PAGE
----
Chicago (WLS) -- There could be a new speed camera in your neighborhood. With 162 speed cameras spread throughout the city of Chicago, the I-Team uncovered that 16 cameras were moved to new locations.
We dug into crash and accident data to uncover why. There is also a way to check if there is a new camera on your block.
"It slows down a lot of the traffic and it's kids around here, it's a park, so I like it, personally," Corwin Gillespie told the I-Team. He hopes the new speed camera will reduce crash numbers near Avalon Park on East 83rd Street. There have been 15 fatal crashes here in a recent three-year period.
"It's been plenty of accidents and there's constantly racing up and down 83rd Street," he said.
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Under the Freedom of Information Act, the I-Team uncovered that camera as one of 16 recently moved by the city. The Chicago Department of Transportation says it changed the camera locations based on an independent study by UIC that analyzed crash data.
The Chicago Dept. of Transportation added that it's been analyzing and accessing locations to ensure public safety and that it considers input from aldermen, the community, and crash trends, before moving cameras.
The ABC7 Data Team researched crash figures at those new camera locations. We looked within a half-mile radius of each camera.
According to Chicago Police data, in the three years before the 16 new cameras were installed, there was a combined total of 3,033 crashes with serious injuries; 215 were fatal crashes.
The most fatalities, 35, occurred near Christiana Park in the North Lawndale neighborhood.
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While some welcome moving cameras to areas that may need them, others are concerned that more drivers could rack up tickets, not knowing about the cameras being shuffled.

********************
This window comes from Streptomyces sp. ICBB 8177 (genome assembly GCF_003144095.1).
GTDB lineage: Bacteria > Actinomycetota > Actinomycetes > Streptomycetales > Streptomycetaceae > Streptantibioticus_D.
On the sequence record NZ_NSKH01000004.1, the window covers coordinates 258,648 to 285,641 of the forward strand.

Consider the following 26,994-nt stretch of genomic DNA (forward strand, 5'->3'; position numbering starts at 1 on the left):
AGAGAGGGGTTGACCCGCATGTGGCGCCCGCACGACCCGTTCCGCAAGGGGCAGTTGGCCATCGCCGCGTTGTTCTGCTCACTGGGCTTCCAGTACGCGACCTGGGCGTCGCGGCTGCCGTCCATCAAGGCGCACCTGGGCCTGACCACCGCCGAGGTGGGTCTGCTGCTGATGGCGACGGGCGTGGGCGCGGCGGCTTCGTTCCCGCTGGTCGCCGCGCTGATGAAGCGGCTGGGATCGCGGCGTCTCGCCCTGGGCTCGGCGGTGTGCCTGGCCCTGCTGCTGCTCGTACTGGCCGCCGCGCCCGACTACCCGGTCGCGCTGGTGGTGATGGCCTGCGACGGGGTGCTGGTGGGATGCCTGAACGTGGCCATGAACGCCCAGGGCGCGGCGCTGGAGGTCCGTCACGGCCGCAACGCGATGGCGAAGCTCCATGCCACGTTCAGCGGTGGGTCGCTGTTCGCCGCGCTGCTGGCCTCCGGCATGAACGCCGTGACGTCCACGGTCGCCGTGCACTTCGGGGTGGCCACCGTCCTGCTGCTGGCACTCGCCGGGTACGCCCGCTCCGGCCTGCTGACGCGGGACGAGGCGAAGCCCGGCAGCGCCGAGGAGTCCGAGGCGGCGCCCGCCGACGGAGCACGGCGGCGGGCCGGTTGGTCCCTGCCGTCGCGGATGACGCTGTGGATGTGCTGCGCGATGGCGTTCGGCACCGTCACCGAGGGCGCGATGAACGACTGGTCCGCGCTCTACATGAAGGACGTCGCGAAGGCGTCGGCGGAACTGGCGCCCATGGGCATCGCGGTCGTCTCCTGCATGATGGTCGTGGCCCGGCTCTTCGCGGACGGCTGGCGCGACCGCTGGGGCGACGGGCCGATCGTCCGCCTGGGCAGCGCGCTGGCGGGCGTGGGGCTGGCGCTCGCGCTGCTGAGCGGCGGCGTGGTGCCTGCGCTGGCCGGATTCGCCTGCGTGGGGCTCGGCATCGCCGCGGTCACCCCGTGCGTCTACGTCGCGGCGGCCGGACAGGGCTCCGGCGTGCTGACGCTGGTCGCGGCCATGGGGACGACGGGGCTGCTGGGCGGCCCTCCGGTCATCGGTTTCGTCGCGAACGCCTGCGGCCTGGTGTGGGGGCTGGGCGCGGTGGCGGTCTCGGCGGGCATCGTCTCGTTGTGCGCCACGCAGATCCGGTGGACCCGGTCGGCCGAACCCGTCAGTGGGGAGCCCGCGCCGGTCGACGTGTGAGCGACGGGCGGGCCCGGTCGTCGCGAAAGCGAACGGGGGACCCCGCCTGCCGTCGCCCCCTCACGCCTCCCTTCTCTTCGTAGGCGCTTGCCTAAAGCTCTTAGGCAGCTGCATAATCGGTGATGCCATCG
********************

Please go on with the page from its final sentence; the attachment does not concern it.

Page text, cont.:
"They absolutely are catching people off-guard," said Mark Wallace, who runs Citizens to Abolish Red Light Cameras. "Most people are not gonna know that the cameras are moved to a different location because the city does not provide that information, it's not transparent. The city doesn't give information that they are relocating these cameras to another location."
There are warning signs at all speed camera locations. A city map online shows the locations of the city's 162 speed cameras -- all by parks and schools.
However, the map only shows cameras actively ticketing drivers. Of the 16 new locations, six are actively issuing tickets, six are issuing warnings and the rest aren't ticketing at all yet, but will be within weeks.
When active, drivers caught traveling 6-10 miles per hour above the speed limit could get a $35 ticket and a $100 ticket for speeding 11 or more miles per hour above the limit.
Gillespie hopes the new camera will slow drivers down in his neighborhood.
"I went to the alderman's office because and I asked them to put a speed camera or even a stop sign, speed bumps, but this seems like it's working a lot better than everything else," he said.
In past reports, the I-Team has found that the vast majority of camera revenue comes from people getting $35 tickets in that lower, 6-10 mph range.
That citation threshold was lowered to the 6-10 mph range by Mayor Lori Lightfoot in March of 2021.